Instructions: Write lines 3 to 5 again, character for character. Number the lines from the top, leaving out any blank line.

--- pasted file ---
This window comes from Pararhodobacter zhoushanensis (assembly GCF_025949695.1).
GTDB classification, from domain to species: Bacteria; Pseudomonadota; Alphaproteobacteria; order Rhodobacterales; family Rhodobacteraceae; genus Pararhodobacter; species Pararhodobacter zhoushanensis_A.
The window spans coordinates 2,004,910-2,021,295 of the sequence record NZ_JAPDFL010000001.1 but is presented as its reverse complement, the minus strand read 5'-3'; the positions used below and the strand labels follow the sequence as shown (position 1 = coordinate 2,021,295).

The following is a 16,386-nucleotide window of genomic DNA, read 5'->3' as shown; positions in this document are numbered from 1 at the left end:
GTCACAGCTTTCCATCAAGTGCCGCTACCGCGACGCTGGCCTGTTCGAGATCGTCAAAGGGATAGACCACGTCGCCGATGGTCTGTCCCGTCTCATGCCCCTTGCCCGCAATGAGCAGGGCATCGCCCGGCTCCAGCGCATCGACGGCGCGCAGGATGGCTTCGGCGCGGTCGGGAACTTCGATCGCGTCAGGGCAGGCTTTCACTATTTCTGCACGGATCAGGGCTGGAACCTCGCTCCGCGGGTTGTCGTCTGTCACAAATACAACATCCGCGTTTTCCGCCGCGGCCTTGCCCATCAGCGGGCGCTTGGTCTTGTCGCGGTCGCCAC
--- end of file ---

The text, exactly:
The window spans coordinates 2,004,910-2,021,295 of the sequence record NZ_JAPDFL010000001.1 but is presented as its reverse complement, the minus strand read 5'-3'; the positions used below and the strand labels follow the sequence as shown (position 1 = coordinate 2,021,295).

The following is a 16,386-nucleotide window of genomic DNA, read 5'->3' as shown; positions in this document are numbered from 1 at the left end:
GTCACAGCTTTCCATCAAGTGCCGCTACCGCGACGCTGGCCTGTTCGAGATCGTCAAAGGGATAGACCACGTCGCCGATGGTCTGTCCCGTCTCATGCCCCTTGCCCGCAATGAGCAGGGCATCGCCCGGCTCCAGCGCATCGACGGCGCGCAGGATGGCTTCGGCGCGGTCGGGAACTTCGATCGCGTCAGGGCAGGCTTTCACTATTTCTGCACGGATCAGGGCTGGAACCTCGCTCCGCGGGTTGTCGTCTGTCACAAATACAACATCCGCGTTTTCCGCCGCGGCCTTGCCCATCAGCGGGCGCTTGGTCTTGTCGCGGTCGCCAC